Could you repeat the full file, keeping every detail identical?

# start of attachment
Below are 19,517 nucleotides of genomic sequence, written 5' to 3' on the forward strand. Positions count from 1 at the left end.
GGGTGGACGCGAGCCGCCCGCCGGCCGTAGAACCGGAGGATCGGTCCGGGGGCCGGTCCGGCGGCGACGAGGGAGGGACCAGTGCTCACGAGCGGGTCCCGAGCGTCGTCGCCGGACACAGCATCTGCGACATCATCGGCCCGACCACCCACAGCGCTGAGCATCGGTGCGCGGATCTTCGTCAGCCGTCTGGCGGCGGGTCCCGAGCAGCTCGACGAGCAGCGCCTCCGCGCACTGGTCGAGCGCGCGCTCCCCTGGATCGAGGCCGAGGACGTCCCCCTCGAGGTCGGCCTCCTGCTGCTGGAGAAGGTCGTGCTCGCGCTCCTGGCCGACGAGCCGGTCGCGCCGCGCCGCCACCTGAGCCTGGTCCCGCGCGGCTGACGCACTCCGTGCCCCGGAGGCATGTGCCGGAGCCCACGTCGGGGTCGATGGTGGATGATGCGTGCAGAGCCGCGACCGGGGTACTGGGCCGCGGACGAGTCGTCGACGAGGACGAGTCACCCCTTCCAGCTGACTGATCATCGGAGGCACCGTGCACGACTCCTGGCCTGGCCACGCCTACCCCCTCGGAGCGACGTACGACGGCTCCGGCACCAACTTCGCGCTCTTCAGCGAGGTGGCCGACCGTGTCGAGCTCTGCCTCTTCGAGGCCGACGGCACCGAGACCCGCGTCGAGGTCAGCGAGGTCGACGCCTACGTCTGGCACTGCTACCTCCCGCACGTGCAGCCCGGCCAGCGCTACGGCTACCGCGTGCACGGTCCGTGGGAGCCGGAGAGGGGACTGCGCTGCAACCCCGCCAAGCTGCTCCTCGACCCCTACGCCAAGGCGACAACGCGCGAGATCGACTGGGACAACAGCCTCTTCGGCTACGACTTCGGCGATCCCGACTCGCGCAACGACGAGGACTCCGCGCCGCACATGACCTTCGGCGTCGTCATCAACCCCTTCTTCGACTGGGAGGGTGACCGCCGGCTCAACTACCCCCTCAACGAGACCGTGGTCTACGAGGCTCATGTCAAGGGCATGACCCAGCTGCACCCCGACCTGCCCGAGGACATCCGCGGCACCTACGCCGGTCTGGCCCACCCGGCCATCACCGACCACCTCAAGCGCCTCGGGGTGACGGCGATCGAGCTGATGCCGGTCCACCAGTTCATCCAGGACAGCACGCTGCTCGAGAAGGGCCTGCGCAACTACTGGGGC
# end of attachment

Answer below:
Below are 19,517 nucleotides of genomic sequence, written 5' to 3' on the forward strand. Positions count from 1 at the left end.
GGGTGGACGCGAGCCGCCCGCCGGCCGTAGAACCGGAGGATCGGTCCGGGGGCCGGTCCGGCGGCGACGAGGGAGGGACCAGTGCTCACGAGCGGGTCCCGAGCGTCGTCGCCGGACACAGCATCTGCGACATCATCGGCCCGACCACCCACAGCGCTGAGCATCGGTGCGCGGATCTTCGTCAGCCGTCTGGCGGCGGGTCCCGAGCAGCTCGACGAGCAGCGCCTCCGCGCACTGGTCGAGCGCGCGCTCCCCTGGATCGAGGCCGAGGACGTCCCCCTCGAGGTCGGCCTCCTGCTGCTGGAGAAGGTCGTGCTCGCGCTCCTGGCCGACGAGCCGGTCGCGCCGCGCCGCCACCTGAGCCTGGTCCCGCGCGGCTGACGCACTCCGTGCCCCGGAGGCATGTGCCGGAGCCCACGTCGGGGTCGATGGTGGATGATGCGTGCAGAGCCGCGACCGGGGTACTGGGCCGCGGACGAGTCGTCGACGAGGACGAGTCACCCCTTCCAGCTGACTGATCATCGGAGGCACCGTGCACGACTCCTGGCCTGGCCACGCCTACCCCCTCGGAGCGACGTACGACGGCTCCGGCACCAACTTCGCGCTCTTCAGCGAGGTGGCCGACCGTGTCGAGCTCTGCCTCTTCGAGGCCGACGGCACCGAGACCCGCGTCGAGGTCAGCGAGGTCGACGCCTACGTCTGGCACTGCTACCTCCCGCACGTGCAGCCCGGCCAGCGCTACGGCTACCGCGTGCACGGTCCGTGGGAGCCGGAGAGGGGACTGCGCTGCAACCCCGCCAAGCTGCTCCTCGACCCCTACGCCAAGGCGACAACGCGCGAGATCGACTGGGACAACAGCCTCTTCGGCTACGACTTCGGCGATCCCGACTCGCGCAACGACGAGGACTCCGCGCCGCACATGACCTTCGGCGTCGTCATCAACCCCTTCTTCGACTGGGAGGGTGACCGCCGGCTCAACTACCCCCTCAACGAGACCGTGGTCTACGAGGCTCATGTCAAGGGCATGACCCAGCTGCACCCCGACCTGCCCGAGGACATCCGCGGCACCTACGCCGGTCTGGCCCACCCGGCCATCACCGACCACCTCAAGCGCCTCGGGGTGACGGCGATCGAGCTGATGCCGGTCCACCAGTTCATCCAGGACAGCACGCTGCTCGAGAAGGGCCTGCGCAACTACTGGGGC